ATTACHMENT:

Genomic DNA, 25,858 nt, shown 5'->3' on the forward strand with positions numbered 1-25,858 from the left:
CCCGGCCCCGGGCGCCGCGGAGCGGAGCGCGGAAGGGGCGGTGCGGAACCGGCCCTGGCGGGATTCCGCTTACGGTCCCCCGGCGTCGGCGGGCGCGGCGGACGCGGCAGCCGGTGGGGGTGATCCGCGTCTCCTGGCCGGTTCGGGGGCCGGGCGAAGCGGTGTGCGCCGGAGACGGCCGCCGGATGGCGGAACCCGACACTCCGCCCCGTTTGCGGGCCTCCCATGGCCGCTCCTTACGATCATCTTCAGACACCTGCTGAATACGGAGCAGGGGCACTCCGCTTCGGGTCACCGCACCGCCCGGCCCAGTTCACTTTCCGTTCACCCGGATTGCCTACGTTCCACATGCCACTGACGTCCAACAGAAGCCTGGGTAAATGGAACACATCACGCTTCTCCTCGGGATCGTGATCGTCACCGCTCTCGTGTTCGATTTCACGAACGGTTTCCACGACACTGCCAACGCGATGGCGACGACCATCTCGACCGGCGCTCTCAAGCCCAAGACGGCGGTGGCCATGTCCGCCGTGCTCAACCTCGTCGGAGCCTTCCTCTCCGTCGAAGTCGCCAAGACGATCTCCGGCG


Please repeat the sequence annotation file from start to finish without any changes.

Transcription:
Genomic DNA, 25,858 nt, shown 5'->3' on the forward strand with positions numbered 1-25,858 from the left:
CCCGGCCCCGGGCGCCGCGGAGCGGAGCGCGGAAGGGGCGGTGCGGAACCGGCCCTGGCGGGATTCCGCTTACGGTCCCCCGGCGTCGGCGGGCGCGGCGGACGCGGCAGCCGGTGGGGGTGATCCGCGTCTCCTGGCCGGTTCGGGGGCCGGGCGAAGCGGTGTGCGCCGGAGACGGCCGCCGGATGGCGGAACCCGACACTCCGCCCCGTTTGCGGGCCTCCCATGGCCGCTCCTTACGATCATCTTCAGACACCTGCTGAATACGGAGCAGGGGCACTCCGCTTCGGGTCACCGCACCGCCCGGCCCAGTTCACTTTCCGTTCACCCGGATTGCCTACGTTCCACATGCCACTGACGTCCAACAGAAGCCTGGGTAAATGGAACACATCACGCTTCTCCTCGGGATCGTGATCGTCACCGCTCTCGTGTTCGATTTCACGAACGGTTTCCACGACACTGCCAACGCGATGGCGACGACCATCTCGACCGGCGCTCTCAAGCCCAAGACGGCGGTGGCCATGTCCGCCGTGCTCAACCTCGTCGGAGCCTTCCTCTCCGTCGAAGTCGCCAAGACGATCTCCGGCG